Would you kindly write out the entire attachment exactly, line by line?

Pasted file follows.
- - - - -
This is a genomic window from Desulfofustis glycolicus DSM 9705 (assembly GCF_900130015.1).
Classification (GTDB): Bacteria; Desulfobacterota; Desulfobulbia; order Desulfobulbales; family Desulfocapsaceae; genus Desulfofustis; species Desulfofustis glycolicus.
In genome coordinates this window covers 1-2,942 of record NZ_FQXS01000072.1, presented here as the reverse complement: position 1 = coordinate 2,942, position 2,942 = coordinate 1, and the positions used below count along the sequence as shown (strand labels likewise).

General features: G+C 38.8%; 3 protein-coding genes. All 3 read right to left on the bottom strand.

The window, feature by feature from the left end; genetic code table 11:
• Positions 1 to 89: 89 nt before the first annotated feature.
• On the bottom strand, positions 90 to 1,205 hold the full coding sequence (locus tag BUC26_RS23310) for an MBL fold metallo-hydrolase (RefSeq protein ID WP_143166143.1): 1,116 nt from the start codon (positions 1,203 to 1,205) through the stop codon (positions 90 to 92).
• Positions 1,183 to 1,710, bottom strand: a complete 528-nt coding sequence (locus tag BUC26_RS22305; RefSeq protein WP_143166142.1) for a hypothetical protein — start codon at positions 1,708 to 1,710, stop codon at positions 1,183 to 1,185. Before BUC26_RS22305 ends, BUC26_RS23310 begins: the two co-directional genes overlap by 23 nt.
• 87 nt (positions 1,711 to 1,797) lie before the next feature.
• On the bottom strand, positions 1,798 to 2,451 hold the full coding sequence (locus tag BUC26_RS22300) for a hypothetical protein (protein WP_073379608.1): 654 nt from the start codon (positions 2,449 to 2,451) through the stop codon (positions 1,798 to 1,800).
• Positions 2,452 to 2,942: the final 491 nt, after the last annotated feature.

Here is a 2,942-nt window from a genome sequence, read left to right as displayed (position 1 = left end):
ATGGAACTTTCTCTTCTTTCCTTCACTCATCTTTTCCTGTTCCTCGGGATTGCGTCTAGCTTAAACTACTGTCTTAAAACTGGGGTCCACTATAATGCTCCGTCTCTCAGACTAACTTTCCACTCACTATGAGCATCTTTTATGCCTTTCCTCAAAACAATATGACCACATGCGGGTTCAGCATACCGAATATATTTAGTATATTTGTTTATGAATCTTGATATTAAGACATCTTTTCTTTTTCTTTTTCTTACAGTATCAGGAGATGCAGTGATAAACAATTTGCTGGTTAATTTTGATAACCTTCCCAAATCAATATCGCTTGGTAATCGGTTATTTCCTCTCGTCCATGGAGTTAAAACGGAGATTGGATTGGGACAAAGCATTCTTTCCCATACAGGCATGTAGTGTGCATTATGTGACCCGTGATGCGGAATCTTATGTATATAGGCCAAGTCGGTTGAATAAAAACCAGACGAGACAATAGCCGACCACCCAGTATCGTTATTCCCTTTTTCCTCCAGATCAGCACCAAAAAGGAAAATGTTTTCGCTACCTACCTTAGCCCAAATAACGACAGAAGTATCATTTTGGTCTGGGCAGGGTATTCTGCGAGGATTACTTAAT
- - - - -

This is a genomic window from Desulfofustis glycolicus DSM 9705 (assembly GCF_900130015.1).
Classification (GTDB): Bacteria; Desulfobacterota; Desulfobulbia; order Desulfobulbales; family Desulfocapsaceae; genus Desulfofustis; species Desulfofustis glycolicus.
In genome coordinates this window covers 1-2,942 of record NZ_FQXS01000072.1, presented here as the reverse complement: position 1 = coordinate 2,942, position 2,942 = coordinate 1, and the positions used below count along the sequence as shown (strand labels likewise).

General features: G+C 38.8%; 3 protein-coding genes. All 3 read right to left on the bottom strand.

The window, feature by feature from the left end; genetic code table 11:
• Positions 1 to 89: 89 nt before the first annotated feature.
• On the bottom strand, positions 90 to 1,205 hold the full coding sequence (locus tag BUC26_RS23310) for an MBL fold metallo-hydrolase (RefSeq protein ID WP_143166143.1): 1,116 nt from the start codon (positions 1,203 to 1,205) through the stop codon (positions 90 to 92).
• Positions 1,183 to 1,710, bottom strand: a complete 528-nt coding sequence (locus tag BUC26_RS22305; RefSeq protein WP_143166142.1) for a hypothetical protein — start codon at positions 1,708 to 1,710, stop codon at positions 1,183 to 1,185. Before BUC26_RS22305 ends, BUC26_RS23310 begins: the two co-directional genes overlap by 23 nt.
• 87 nt (positions 1,711 to 1,797) lie before the next feature.
• On the bottom strand, positions 1,798 to 2,451 hold the full coding sequence (locus tag BUC26_RS22300) for a hypothetical protein (protein WP_073379608.1): 654 nt from the start codon (positions 2,449 to 2,451) through the stop codon (positions 1,798 to 1,800).
• Positions 2,452 to 2,942: the final 491 nt, after the last annotated feature.

Here is a 2,942-nt window from a genome sequence, read left to right as displayed (position 1 = left end):
ATGGAACTTTCTCTTCTTTCCTTCACTCATCTTTTCCTGTTCCTCGGGATTGCGTCTAGCTTAAACTACTGTCTTAAAACTGGGGTCCACTATAATGCTCCGTCTCTCAGACTAACTTTCCACTCACTATGAGCATCTTTTATGCCTTTCCTCAAAACAATATGACCACATGCGGGTTCAGCATACCGAATATATTTAGTATATTTGTTTATGAATCTTGATATTAAGACATCTTTTCTTTTTCTTTTTCTTACAGTATCAGGAGATGCAGTGATAAACAATTTGCTGGTTAATTTTGATAACCTTCCCAAATCAATATCGCTTGGTAATCGGTTATTTCCTCTCGTCCATGGAGTTAAAACGGAGATTGGATTGGGACAAAGCATTCTTTCCCATACAGGCATGTAGTGTGCATTATGTGACCCGTGATGCGGAATCTTATGTATATAGGCCAAGTCGGTTGAATAAAAACCAGACGAGACAATAGCCGACCACCCAGTATCGTTATTCCCTTTTTCCTCCAGATCAGCACCAAAAAGGAAAATGTTTTCGCTACCTACCTTAGCCCAAATAACGACAGAAGTATCATTTTGGTCTGGGCAGGGTATTCTGCGAGGATTACTTAAT